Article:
The same tool that proved effective during the president's campaign continues to keep supporters politically engaged during his crucial first 100 days. This weekend, citizens gathered in living rooms across America to do "the work of remaking America," as the man himself would put it.
Here in Seattle, citizens came to dozens of meetings with eager voices. At the home of Himanee Gupta-Carlson, a Tacoma Community College teacher who held two similar meetings during the campaign, attendees gathered on couches, around food, and the outpouring of concerns began with the introductions. The consensus? We must act now. Locally.
That’s precisely the approach the president has been advocating, seeing as how the federal government's power to change local situations is limited. The second bailout package won’t have much affect for anyone, save construction workers, until a year from now.
Nonetheless, the tone in Gupta-Carlson’s living room on Saturday was hopeful. It was as though everyone was relieved to finally have a place to talk about the societal problems that have been ignored for so long.
Citizens talked of the need to support local efforts for green energy, to support local businesses, and to support one another. A physician raised the need for health care reform and many nodded in agreement, reflecting a testament to the pervasiveness of the problem. According to a 2005 Harvard study, medical bills are the leading cause of bankruptcy.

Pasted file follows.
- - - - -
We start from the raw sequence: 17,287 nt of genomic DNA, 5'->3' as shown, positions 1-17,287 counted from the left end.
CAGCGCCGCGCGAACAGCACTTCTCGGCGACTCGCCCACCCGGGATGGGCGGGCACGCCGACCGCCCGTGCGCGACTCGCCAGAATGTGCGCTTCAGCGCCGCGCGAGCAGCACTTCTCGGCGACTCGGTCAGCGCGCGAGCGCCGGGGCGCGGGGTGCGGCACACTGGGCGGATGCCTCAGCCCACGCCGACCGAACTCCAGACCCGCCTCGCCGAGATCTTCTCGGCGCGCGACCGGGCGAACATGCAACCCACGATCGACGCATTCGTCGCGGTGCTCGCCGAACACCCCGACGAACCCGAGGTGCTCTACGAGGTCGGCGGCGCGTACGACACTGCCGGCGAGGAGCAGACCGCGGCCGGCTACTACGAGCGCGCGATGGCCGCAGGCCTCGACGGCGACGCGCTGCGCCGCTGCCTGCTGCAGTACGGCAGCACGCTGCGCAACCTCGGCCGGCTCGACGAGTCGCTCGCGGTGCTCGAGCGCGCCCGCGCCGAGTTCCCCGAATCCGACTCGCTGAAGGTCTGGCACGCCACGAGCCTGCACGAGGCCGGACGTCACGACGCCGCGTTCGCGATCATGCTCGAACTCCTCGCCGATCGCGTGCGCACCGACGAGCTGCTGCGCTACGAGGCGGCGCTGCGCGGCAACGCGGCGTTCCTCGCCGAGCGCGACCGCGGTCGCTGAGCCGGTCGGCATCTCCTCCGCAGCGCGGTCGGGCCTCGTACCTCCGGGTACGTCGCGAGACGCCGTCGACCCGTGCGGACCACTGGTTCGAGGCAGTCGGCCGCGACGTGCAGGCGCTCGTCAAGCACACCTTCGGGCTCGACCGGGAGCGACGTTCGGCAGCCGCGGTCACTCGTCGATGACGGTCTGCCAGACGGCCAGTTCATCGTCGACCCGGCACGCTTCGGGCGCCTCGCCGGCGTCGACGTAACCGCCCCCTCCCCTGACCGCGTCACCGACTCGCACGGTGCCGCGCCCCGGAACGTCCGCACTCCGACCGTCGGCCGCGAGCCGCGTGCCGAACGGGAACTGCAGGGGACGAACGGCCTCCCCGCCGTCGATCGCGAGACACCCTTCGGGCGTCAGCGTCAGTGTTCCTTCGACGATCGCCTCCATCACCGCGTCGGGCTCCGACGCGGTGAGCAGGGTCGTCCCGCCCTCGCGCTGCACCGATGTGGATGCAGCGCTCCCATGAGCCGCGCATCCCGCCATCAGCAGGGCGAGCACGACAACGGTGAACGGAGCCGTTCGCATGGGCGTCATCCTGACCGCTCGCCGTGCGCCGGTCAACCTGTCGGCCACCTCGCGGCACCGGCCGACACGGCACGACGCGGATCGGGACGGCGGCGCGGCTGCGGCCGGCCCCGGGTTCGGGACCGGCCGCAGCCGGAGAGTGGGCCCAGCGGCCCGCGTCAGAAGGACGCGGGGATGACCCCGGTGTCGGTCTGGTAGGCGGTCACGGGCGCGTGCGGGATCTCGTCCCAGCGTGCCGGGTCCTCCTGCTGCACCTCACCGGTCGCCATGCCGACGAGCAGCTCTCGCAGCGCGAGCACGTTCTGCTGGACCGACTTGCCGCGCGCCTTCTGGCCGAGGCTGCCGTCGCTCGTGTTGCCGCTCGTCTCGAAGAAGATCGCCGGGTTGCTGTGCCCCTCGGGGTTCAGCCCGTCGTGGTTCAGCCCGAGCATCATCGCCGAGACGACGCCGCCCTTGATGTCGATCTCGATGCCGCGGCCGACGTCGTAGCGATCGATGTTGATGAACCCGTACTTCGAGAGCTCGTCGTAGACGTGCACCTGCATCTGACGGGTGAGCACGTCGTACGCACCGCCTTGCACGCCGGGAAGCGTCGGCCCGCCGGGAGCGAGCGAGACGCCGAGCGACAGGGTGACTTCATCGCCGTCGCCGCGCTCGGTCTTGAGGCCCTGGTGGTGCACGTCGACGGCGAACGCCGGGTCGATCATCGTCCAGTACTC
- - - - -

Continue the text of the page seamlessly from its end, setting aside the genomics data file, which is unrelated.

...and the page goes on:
But discussions of complicated national issues soon gave way to personal stories.
A teacher wondered aloud if her contract would continue into the next school year.
A businesswoman reported that although her business took in over $200,000 per year, she was unable to get the loan she normally depends upon.
A community organizer reminded the group of the importance of staying connected.
In the end, attendees agreed to share their skills, such as resume editing and career advising, with whoever needed help.
Gupta-Carlson said that she is anxious to see progress, but having studied political science, is accepting of the nature of the political process. If nothing else, the meeting could inspire others to engage more, as her first meeting did back in July. She had never been politically active before. Since then, she has hosted and attended several political events and written a letter to a congressperson.
“I know that dialogue is really really important. So the fact that we’re just talking is really really a huge step forward,” she said.